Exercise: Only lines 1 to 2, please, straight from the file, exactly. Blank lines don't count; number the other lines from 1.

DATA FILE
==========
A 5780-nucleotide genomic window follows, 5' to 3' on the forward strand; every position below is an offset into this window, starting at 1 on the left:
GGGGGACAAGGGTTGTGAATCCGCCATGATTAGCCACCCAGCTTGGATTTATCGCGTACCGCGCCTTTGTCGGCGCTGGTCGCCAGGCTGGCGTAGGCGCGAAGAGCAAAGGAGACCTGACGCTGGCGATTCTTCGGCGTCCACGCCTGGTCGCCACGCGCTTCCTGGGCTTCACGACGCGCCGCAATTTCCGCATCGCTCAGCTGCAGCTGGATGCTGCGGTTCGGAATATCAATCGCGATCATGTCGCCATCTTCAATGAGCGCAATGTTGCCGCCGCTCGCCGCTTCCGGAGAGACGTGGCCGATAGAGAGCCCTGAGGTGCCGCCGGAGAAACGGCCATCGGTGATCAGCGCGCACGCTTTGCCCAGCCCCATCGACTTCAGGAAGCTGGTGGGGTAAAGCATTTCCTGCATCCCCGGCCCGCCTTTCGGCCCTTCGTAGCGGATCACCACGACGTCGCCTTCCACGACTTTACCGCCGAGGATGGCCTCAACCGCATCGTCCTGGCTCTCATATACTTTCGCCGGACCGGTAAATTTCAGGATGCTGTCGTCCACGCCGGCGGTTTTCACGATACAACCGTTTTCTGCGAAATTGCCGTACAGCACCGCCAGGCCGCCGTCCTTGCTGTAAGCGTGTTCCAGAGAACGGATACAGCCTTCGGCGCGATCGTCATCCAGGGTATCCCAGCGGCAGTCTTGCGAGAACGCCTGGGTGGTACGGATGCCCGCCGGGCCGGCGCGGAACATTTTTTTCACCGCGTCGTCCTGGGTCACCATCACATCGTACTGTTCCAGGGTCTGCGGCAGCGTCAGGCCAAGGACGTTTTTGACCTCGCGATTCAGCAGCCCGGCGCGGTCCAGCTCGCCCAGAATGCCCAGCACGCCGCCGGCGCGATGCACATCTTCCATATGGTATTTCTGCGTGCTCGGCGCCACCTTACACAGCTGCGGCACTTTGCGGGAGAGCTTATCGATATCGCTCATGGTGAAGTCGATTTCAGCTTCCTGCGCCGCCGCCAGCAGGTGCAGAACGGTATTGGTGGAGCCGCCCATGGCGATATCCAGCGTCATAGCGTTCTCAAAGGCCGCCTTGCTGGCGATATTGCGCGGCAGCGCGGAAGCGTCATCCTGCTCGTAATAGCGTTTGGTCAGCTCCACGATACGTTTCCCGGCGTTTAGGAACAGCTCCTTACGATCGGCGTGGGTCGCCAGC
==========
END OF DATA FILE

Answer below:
A 5780-nucleotide genomic window follows, 5' to 3' on the forward strand; every position below is an offset into this window, starting at 1 on the left:
GGGGGACAAGGGTTGTGAATCCGCCATGATTAGCCACCCAGCTTGGATTTATCGCGTACCGCGCCTTTGTCGGCGCTGGTCGCCAGGCTGGCGTAGGCGCGAAGAGCAAAGGAGACCTGACGCTGGCGATTCTTCGGCGTCCACGCCTGGTCGCCACGCGCTTCCTGGGCTTCACGACGCGCCGCAATTTCCGCATCGCTCAGCTGCAGCTGGATGCTGCGGTTCGGAATATCAATCGCGATCATGTCGCCATCTTCAATGAGCGCAATGTTGCCGCCGCTCGCCGCTTCCGGAGAGACGTGGCCGATAGAGAGCCCTGAGGTGCCGCCGGAGAAACGGCCATCGGTGATCAGCGCGCACGCTTTGCCCAGCCCCATCGACTTCAGGAAGCTGGTGGGGTAAAGCATTTCCTGCATCCCCGGCCCGCCTTTCGGCCCTTCGTAGCGGATCACCACGACGTCGCCTTCCACGACTTTACCGCCGAGGATGGCCTCAACCGCATCGTCCTGGCTCTCATATACTTTCGCCGGACCGGTAAATTTCAGGATGCTGTCGTCCACGCCGGCGGTTTTCACGATACAACCGTTTTCTGCGAAATTGCCGTACAGCACCGCCAGGCCGCCGTCCTTGCTGTAAGCGTGTTCCAGAGAACGGATACAGCCTTCGGCGCGATCGTCATCCAGGGTATCCCAGCGGCAGTCTTGCGAGAACGCCTGGGTGGTACGGATGCCCGCCGGGCCGGCGCGGAACATTTTTTTCACCGCGTCGTCCTGGGTCACCATCACATCGTACTGTTCCAGGGTCTGCGGCAGCGTCAGGCCAAGGACGTTTTTGACCTCGCGATTCAGCAGCCCGGCGCGGTCCAGCTCGCCCAGAATGCCCAGCACGCCGCCGGCGCGATGCACATCTTCCATATGGTATTTCTGCGTGCTCGGCGCCACCTTACACAGCTGCGGCACTTTGCGGGAGAGCTTATCGATATCGCTCATGGTGAAGTCGATTTCAGCTTCCTGCGCCGCCGCCAGCAGGTGCAGAACGGTATTGGTGGAGCCGCCCATGGCGATATCCAGCGTCATAGCGTTCTCAAAGGCCGCCTTGCTGGCGATATTGCGCGGCAGCGCGGAAGCGTCATCCTGCTCGTAATAGCGTTTGGTCAGCTCCACGATACGTTTCCCGGCGTTTAGGAACAGCTCCTTACGATCGGCGTGGGTCGCCAGC